Drive-thru testing available this week here
Butler County has confirmed 262 cases in the last 14 days.
As of September 8, Alabama has added 659 new COVID-19 cases, according to data from the Alabama Department of Public Health.
The state is currently reporting 121,879 confirmed cases with 2,153 deaths – 124 of those being probable.
The seven-day average for new COVID-19 cases still stands at about 617 per day.
According to the ADPH, over the last 14 days the state has confirmed 10,579 new cases with 102,526 people being tested. To date, 980,668 people have been tested.
Additionally, there have been 15,137 total hospitalizations to date and 51,154 presumed recoveries.
To help reduce the numbers in the tri-county area, a drive-up COVID-19 testing clinic will be offered at the Butler County Health Department, 350 Airport Road, Greenville, on Thursday, September 10, from 8:30 until 10:30 a.m.
No appointment is necessary; however, retesting and back-to-school testing are not provided.
Symptoms of COVID-19 consist of either cough or shortness of breath (difficulty breathing) or at least two of the following; fever, chills, repeated shaking with chills, muscle pain, headache, vomiting, diarrhea, sore throat, fatigue, congestion or runny nose, and new loss of taste or smell.
Patients eligible for drive-up clinic specimen collection must meet these criteria:
Persons with symptoms
Healthcare facility workers, workers in congregate living settings, and first responders with symptoms
Persons without symptoms who have underlying medical conditions or disability placing them at a higher risk of complications or screening of other asymptomatic individuals based on a case by case review and approval by the state health department or local health jurisdiction.
COVID-19 symptoms are extremely similar to other viruses, such as influenza, which is why many doctors are urging people to take care of their flu shots sooner rather than later this year.
State Health Officers such as Scott Harris, say that while getting the flu shot may not prevent COVID-19 – it can still mitigate the burden of flu illnesses, hospitalizations, and deaths on the health care system.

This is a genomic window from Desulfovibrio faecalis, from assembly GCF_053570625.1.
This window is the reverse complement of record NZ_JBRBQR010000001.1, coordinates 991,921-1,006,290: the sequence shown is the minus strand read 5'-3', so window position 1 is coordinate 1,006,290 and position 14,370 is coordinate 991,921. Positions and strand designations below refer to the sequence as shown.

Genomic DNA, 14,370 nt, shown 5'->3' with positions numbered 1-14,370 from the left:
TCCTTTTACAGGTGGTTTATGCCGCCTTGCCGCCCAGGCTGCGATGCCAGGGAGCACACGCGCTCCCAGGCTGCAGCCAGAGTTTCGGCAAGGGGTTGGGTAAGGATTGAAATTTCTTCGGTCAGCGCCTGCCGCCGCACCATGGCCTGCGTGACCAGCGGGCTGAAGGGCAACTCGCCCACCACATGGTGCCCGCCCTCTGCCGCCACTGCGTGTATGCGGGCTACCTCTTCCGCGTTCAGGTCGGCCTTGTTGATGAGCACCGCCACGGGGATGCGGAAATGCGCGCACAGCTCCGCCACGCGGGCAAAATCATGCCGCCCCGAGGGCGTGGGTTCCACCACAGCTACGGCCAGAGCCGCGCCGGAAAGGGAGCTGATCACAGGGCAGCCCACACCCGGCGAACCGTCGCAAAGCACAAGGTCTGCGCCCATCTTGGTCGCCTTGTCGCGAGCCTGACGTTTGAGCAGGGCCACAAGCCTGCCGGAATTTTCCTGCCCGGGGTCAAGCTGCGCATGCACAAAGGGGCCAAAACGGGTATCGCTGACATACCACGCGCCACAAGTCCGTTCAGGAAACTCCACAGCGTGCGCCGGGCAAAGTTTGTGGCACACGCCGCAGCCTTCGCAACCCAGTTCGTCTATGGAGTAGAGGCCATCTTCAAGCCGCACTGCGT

“There are many flu viruses, and they are always changing. Each year a new flu vaccine is made to protect against three or four viruses that are likely to cause disease in the upcoming flu season. Even when the vaccine doesn’t exactly match these viruses, it may still provide some protection,” Harris says.
Vaccine facts and options are as follows:
It takes about 2 weeks for protection to develop after vaccination.
Influenza vaccine does not cause flu.
Influenza vaccine may be given at the same time as other vaccines.
With rare exceptions, everyone 6 months of age and older should get an annual flu vaccine by the end of October.
“Vaccination of high-risk persons is especially important to decrease their risk of severe flu illness. People at high risk of serious flu complications include young children, pregnant women, and people with certain chronic health conditions. People 65 years and older are also at higher risk from COVID-19,” Harris says.
Flu and COVID-19 disease share many of the same symptoms, like fever, headache, sore throat, muscle aches, and fatigue, which may make it more difficult to diagnosis and treat.
By getting your flu vaccine, it will reduce the chances of possible misdiagnosis and even worse, getting both diseases at the same time.